Monday, May 23, 2011
Looks like I am going to have to eat crow on this one. (What a terrible expression, wonder where it comes from.) I've been reading about Amanda Hocking and her huge success via indie e-book publishing leading to a massive advance on her new YA series with a traditional publisher. Clever girl! I wish her well. It would appear that indie e-book publishing is the first real break for authors - in the master/slave relationship that is the publishing industry - since agents were invented. I'm afraid I don't see where writers' unions or associations have really mattered. They simply don't have the power. At the moment, the publishing industry is in a state of fear and chaos bordering on paralysis. They seem unable or unwilling to deal with the rapid advance of e-technology. Latest statistics show that e-book sales are passing regular book sales. We live in interesting times. If the publishers don't move with them, the writers must! Watch this space.
Saturday, May 14, 2011
Here's a fabulous pic of Uisnech (I'm using the Old Irish spelling here instead of the modern Irish 'Uisneach') the most ancient of Ireland's royal and sacred sites, even older than Tara. It featured in The Singing Stone and now plays a central part in The Celtic Princess, both book and film. I found this on the Festival of Fires site, do have a look: www.festivalofthefires.com.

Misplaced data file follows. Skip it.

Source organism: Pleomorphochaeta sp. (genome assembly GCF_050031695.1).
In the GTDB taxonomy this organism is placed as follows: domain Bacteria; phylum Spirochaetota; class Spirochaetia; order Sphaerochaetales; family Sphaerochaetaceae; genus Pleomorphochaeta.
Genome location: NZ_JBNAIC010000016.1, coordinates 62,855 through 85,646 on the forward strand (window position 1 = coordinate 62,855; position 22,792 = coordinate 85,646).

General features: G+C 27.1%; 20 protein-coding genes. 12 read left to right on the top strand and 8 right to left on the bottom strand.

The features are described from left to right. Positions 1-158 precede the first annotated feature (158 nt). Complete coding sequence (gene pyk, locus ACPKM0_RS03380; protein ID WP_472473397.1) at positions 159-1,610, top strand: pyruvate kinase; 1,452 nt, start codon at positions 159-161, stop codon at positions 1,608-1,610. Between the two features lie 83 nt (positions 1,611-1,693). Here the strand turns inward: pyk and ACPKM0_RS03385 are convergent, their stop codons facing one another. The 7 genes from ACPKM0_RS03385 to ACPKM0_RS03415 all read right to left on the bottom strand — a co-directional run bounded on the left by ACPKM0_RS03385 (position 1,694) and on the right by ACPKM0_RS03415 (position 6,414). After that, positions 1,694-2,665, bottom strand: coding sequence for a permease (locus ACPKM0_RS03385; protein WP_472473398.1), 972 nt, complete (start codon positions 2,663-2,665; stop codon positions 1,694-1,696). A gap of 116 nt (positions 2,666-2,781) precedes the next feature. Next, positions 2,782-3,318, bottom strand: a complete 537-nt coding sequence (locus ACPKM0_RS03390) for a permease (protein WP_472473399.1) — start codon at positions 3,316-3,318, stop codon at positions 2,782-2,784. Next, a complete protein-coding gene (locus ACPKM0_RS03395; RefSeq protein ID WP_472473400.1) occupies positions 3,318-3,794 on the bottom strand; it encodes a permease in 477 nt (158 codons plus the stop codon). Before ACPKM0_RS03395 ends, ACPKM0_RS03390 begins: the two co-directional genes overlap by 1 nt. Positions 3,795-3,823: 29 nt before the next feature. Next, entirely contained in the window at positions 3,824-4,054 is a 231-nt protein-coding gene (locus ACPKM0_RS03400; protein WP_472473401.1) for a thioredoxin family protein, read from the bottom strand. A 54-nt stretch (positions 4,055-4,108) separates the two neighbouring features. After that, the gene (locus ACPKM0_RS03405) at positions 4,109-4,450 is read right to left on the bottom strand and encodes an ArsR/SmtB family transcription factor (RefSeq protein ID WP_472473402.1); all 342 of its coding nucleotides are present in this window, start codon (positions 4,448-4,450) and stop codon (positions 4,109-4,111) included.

Thursday, May 12, 2011
Just finished Iris Murdoch's The Bell. As usual I found her characters tedious and repellent and their situations ridiculous and uninteresting and yet - as usual - I felt compelled to keep reading to the bitter end. I even find myself thinking about them still, just as I remember from time to time that bizarrely obsessive character in her The Sea, The Sea. The sign of a great writer. My one major complaint with this book: the use of the word 'rebarbative.' If she used it once, she used it seven times. Did she not notice? Did her editor not notice? Was it deliberate? The second time she used it I thought to myself, "there's that word again." By about the fifth time I thought "if I see that bloody word again I'll scream!" But sure enough it showed up a few more times, to my extreme annoyance. Conclusion: the word 'rebarbative' is, in itself, rebarbative. Is there a term for that, I wonder. Perhaps a form of onomatopoeia?